Worlds collide with Arendt, Heidegger and a homicidal cat in Thompson Street Opera’s double bill

Fri Apr 05, 2019 at 4:02 pm

By Hannah Edgar

Angela Born, Jonathan Wilson and Eric Schlossberg in Robin Haigh’s “The Man Who Woke Up” at Thompson Street Opera. Photo: Joshua Louis Smith

Based in Chicago since 2016, Thompson Street Opera has a taste for operas new and underperformed — in other words, works that have received their premieres but not much else.

To conclude its season, Thompson Street paired two such fresh-faced works in a trippy double bill: The Hat: When Arendt Met Heidegger (music by Karen Siegel, libretto by Zsuzsanna Ardó) and The Man Who Woke Up (music and libretto by Robin Haigh).

Both works are free-wheeling and ambitious, sometimes to their own detriment. But as its musicians proved again Thursday night in the Athenaeum’s black box theater, Thompson Street continues to put forward consistently solid interpretations of even the most inconsistent works.

Receiving its fully staged and orchestrated premiere with Thompson Street, The Hat imagines the intense first encounter between young philosopher to-be Hannah Arendt (soprano Emelia Clark, played with apt youthful tremulousness) and her professor-turned-lover, Martin Heidegger (the smooth, imposing bass-baritone William Roberts). After the events of the opera, Heidegger became an enthusiastic Nazi, while Arendt, who was Jewish, eventually had to flee Europe for the U.S.

The story is certainly there, but Siegel and Ardó’s one-act misses the mark by trying to do too much. Siegel’s busy score is indebted to the American minimalist school — with repetitive, metrically transforming motifs — but to unclear ends. In the scenes with Arendt and Heidegger, two secondary character roles (mezzo-soprano Liana Gineitis and tenor Matthew Peckham) act as a chorus in a way more intrusive than illuminating, singing ostinatos built from words and sentence fragments. Whether the venue or the writing, these moments often drowned out or muddled the central lovers’ lines, rather than enriching their heady, intimate dialogue.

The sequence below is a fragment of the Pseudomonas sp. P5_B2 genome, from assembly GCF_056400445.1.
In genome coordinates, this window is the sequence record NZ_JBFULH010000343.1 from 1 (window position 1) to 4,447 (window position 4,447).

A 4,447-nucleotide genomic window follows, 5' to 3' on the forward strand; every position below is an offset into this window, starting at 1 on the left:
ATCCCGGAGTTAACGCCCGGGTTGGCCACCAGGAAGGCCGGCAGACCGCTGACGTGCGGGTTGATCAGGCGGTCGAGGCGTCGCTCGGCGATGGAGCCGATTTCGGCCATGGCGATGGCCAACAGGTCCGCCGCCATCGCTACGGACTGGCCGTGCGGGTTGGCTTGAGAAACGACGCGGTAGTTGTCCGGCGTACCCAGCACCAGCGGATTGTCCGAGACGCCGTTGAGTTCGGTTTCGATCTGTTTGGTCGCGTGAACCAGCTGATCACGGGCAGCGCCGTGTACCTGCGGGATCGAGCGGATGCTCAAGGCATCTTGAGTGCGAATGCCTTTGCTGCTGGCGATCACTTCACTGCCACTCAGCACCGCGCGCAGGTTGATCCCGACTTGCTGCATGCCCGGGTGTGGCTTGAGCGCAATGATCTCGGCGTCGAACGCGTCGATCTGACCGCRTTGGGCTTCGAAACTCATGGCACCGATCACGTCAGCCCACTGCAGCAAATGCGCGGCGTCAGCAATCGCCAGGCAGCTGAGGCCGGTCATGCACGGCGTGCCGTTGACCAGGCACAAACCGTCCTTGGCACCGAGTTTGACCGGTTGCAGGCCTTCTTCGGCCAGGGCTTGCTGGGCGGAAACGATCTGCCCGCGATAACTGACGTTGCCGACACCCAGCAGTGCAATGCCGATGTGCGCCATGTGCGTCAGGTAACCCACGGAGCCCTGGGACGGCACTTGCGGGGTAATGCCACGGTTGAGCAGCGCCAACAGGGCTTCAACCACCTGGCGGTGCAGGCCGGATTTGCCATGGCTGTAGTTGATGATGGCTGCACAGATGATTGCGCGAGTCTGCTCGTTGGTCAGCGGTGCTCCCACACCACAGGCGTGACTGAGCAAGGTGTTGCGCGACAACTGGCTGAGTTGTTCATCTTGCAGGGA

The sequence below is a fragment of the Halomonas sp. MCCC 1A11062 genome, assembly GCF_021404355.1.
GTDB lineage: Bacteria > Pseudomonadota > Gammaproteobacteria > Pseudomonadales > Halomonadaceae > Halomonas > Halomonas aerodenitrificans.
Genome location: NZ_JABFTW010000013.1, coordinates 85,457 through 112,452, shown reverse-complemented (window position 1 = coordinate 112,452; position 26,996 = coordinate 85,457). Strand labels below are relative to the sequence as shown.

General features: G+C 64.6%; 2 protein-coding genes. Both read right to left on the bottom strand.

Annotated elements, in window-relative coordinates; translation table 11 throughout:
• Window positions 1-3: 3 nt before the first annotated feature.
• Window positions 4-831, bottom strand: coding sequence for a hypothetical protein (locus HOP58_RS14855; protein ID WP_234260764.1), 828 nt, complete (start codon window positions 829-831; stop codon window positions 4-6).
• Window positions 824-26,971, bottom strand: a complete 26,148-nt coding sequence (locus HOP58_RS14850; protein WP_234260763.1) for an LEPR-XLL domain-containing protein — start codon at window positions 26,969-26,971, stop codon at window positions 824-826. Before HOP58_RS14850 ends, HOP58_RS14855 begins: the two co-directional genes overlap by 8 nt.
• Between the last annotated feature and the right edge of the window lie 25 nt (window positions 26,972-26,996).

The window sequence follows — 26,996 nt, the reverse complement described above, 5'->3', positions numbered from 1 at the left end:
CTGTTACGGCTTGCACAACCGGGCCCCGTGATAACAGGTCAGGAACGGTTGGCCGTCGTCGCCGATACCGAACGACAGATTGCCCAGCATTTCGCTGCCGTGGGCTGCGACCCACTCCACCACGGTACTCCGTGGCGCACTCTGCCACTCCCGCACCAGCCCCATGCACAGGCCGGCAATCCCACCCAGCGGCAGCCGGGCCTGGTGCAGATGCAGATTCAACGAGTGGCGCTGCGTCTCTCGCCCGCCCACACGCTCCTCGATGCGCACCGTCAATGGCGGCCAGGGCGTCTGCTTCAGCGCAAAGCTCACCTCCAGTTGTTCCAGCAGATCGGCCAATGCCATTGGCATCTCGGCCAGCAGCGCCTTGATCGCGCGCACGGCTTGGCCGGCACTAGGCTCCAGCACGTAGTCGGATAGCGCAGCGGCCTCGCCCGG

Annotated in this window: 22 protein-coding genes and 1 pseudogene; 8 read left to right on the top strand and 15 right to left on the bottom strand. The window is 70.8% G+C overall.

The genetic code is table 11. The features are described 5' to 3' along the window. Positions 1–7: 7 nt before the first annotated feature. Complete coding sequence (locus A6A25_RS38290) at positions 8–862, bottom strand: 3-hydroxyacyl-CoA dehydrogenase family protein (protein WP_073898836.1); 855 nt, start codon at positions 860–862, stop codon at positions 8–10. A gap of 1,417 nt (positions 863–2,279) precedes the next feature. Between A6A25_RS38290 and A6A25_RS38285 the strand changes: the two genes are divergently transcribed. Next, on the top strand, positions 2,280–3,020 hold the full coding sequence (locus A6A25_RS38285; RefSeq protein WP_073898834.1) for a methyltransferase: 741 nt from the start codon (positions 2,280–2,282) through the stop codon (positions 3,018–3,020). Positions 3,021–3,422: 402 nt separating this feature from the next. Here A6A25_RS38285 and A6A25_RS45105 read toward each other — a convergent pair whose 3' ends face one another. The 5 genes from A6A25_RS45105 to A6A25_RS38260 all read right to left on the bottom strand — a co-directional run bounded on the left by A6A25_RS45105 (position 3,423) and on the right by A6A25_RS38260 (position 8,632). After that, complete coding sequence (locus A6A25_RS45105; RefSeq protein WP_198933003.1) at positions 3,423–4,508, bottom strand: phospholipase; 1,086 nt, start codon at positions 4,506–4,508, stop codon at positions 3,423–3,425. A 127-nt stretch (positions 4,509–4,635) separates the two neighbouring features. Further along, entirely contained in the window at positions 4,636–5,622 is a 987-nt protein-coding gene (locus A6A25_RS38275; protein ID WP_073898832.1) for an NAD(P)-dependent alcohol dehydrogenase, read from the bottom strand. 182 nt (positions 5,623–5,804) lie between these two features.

It doesn’t help that The Hat is hobbled by a libretto that attempts to be cerebral but is mostly just clunky — perhaps unsurprising, given its subject matter. (Lines are mostly lifted or adapted from Ardó’s 2002 play, which was the basis for the opera.) Tellingly, the opera’s most affecting scenes are the ones that directly address the fraught political realities of Heidegger and Arendt’s relationship, rather than orbiting obliquely around it.

Haigh’s The Man Who Woke Up offers a much more lighthearted scenario: A man (baritone Jonathan Wilson) wakes up to discover he’s become a character in an opera, grappling with his loss of free will and, inexplicably, a murderous cat (soprano Angela Born). He must also contend with the cat’s oddball owner (countertenor Eric Schlossberg) and his woebegone wife (soprano Kelsea Webb).

The concept is charming, if at times feeling a bit too much like a string of gags. But unlike the more stoic Hat, Haigh’s score embraces a self-referential approach to its libretto’s unwieldy concept. Vibrant, witty orchestration keeps the farce on its toes; the score cheekily sets polysyllabic words that would otherwise feel shoehorned into a libretto, as they could in The Hat.

Though Haigh’s score was somewhat more forgiving to vocal projection and balance, The Man Who Woke Up occasionally had its own challenges. Without a pit, instrumental ensembles can easily overwhelm singers in the cozy second-floor theater.

Apart from a blown final line, the Thompson Street singers projected well and displayed clear diction. It helped that the cast included two of the biggest voices of the night: baritone Wilson, a Thompson regular who invariably steals every show he performs in, and Webb, whose commanding voice and characterization lent much-needed dimension to her role’s dissatisfied housewife trope.

Both operas were scored for violin, viola, cello, clarinet, and French horn, with the addition of a keyboard for The Man Who Woke Up. Throughout, Thompson Street music director Alex Enyart led the chamber ensemble in tight, intricate, and polished readings.

Thompson Street Opera’s double bill will be repeated 8 p.m. Friday and Saturday and 3 p.m. Sunday.

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